How Retail Customer Experience Mapping was Like in the ‘60s
The ’60s hold a certain exotic appeal to millennials. After all, it was within the semicentennial technology spread to every aspect of our lives. Less than 30 years ago, large computers used to reign as super machines. Today we hold smartphones with even better capabilities in the palms of our hands. Dizzying results of technological innovation makes it hard for the younger generations to imagine how people dealt with daily struggles in the ’60s. For example, did you ever think about how a business owner generated leads without social media?
You Had to Literally Know Your Customers
In the 2010s, getting to personally know each one of your clients is impossible for most businesses; there’s too many data, and the market is simply too big. So, almost all companies categorize customer data to create customer profiles. However, personal and sustained contact with a customer was a necessity, not a luxury. If you were a grocer, you had to manually keep track of Mrs. Smith who bought a bottle of fresh milk every second day. If you didn’t, you either lost a customer to the next grocer street or caused an extra bottle of milk to spoil. Customer experience used to be a lot more customized to the individual.
Branding Used to Take Your Time
To turn leads into loyal customers is the best way to grow your business. It is a hard task, we agree. Now, catching up new customers is easier thanks to hi-tech tools, such as tracking customers via Adwords, user experience and analytical tracking tools. However, in the ’60s, one couldn’t have thought it was possible to track a user’s location and send her promotions depending on her behavior. Instead, you had to distribute paper handouts or put commercials on buildings. This meant capturing so little of your customers’ time and attention. Building up your brand and getting recognized used to require a lot more effort. Your clients had to discover your business step-by-step; completely different than the omnichannel experience of today.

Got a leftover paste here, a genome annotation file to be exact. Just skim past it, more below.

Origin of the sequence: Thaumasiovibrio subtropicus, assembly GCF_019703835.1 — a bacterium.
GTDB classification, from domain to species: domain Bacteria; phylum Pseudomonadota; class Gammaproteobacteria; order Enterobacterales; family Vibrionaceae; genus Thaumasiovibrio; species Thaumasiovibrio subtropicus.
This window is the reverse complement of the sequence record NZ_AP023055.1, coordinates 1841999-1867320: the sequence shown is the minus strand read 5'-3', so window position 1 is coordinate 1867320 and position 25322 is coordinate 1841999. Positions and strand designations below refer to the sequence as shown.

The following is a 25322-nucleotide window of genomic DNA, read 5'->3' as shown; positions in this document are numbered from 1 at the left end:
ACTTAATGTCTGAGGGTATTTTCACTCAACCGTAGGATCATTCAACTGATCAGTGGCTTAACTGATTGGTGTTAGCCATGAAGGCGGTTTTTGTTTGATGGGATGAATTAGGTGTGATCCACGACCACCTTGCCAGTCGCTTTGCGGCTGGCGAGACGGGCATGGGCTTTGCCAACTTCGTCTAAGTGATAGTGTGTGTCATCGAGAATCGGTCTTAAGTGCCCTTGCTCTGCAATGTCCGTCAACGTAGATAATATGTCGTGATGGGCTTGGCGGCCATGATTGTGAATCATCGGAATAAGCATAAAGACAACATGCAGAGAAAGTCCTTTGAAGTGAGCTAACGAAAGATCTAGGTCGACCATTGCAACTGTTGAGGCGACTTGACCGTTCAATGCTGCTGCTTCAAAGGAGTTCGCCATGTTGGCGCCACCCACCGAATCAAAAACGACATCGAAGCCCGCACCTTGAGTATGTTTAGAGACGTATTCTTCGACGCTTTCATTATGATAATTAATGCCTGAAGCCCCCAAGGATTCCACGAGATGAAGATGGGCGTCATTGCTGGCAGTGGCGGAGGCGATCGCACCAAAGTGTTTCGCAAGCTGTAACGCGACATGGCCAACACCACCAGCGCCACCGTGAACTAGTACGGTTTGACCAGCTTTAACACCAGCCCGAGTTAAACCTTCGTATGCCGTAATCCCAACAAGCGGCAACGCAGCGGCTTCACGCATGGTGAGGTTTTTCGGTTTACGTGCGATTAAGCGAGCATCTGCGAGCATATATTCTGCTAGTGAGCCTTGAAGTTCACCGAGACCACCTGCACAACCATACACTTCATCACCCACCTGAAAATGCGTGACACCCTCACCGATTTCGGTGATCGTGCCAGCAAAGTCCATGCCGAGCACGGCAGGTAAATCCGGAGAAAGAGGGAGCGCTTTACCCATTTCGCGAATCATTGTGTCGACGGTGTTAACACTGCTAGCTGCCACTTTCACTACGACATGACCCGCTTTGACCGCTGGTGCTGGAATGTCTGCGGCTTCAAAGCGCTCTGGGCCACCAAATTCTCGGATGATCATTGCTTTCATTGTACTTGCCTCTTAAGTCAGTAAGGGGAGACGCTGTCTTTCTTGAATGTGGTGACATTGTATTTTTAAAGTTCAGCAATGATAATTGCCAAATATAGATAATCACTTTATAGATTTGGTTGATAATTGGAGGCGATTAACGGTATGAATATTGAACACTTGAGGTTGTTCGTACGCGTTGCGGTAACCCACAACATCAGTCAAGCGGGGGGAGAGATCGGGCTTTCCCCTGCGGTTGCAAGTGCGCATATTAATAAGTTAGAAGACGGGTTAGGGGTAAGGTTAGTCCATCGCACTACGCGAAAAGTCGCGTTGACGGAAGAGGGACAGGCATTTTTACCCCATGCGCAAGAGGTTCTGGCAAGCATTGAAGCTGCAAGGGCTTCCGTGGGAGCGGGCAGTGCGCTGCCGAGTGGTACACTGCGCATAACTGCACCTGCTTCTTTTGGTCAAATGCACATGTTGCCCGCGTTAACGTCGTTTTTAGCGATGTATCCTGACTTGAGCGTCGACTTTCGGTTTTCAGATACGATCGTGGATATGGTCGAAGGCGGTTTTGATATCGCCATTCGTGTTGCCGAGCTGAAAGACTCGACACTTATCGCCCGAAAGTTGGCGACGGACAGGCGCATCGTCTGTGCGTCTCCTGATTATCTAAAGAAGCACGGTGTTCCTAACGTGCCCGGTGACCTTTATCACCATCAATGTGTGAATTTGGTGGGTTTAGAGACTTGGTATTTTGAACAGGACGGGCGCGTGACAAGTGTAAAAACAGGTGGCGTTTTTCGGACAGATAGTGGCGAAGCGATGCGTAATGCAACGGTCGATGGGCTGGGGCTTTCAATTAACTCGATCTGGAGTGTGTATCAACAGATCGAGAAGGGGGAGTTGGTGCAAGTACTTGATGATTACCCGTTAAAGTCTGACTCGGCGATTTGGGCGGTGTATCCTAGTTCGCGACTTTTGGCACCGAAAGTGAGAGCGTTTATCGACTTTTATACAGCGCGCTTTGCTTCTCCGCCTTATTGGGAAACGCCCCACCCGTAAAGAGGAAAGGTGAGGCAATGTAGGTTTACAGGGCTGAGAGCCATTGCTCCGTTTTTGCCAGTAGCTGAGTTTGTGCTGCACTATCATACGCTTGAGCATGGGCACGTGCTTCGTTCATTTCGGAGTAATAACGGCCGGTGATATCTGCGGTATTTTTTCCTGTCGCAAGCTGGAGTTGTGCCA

Before Social Media, There was Always Social Network
Here’s an image you can visualize easily: There is an angry customer who shares her bad experience with your business on social media. You immediately deal with the client directly to de-escalate the negative situation. Both negative and positive experiences are now shared at a speed of light on social media. Also, consequences both of them can be seen at a speed of light, too. For this very reason, social media is a double-edged sword.
Things were a little different back in the ’60s. Word of mouth, face-to-face interaction, and other slower communication channels ruled the day. This meant completely different marketing and advertising strategies. Maybe there were no social media, but the social network was still in the backdrop of creating your brand story. So, the social component of customer experience has simply taken on a new form.
The central idea of customer experience didn’t change since the ’60s: Connection to your customer is vital for your business. In retail customer experience, the essential part is the one-to-one relationship with the customer. Unlike the past, though, you need hi-tech tools to help you accomplish your goals. As Pisano, we provide the perfect toolbox for an excellent customer experience journey.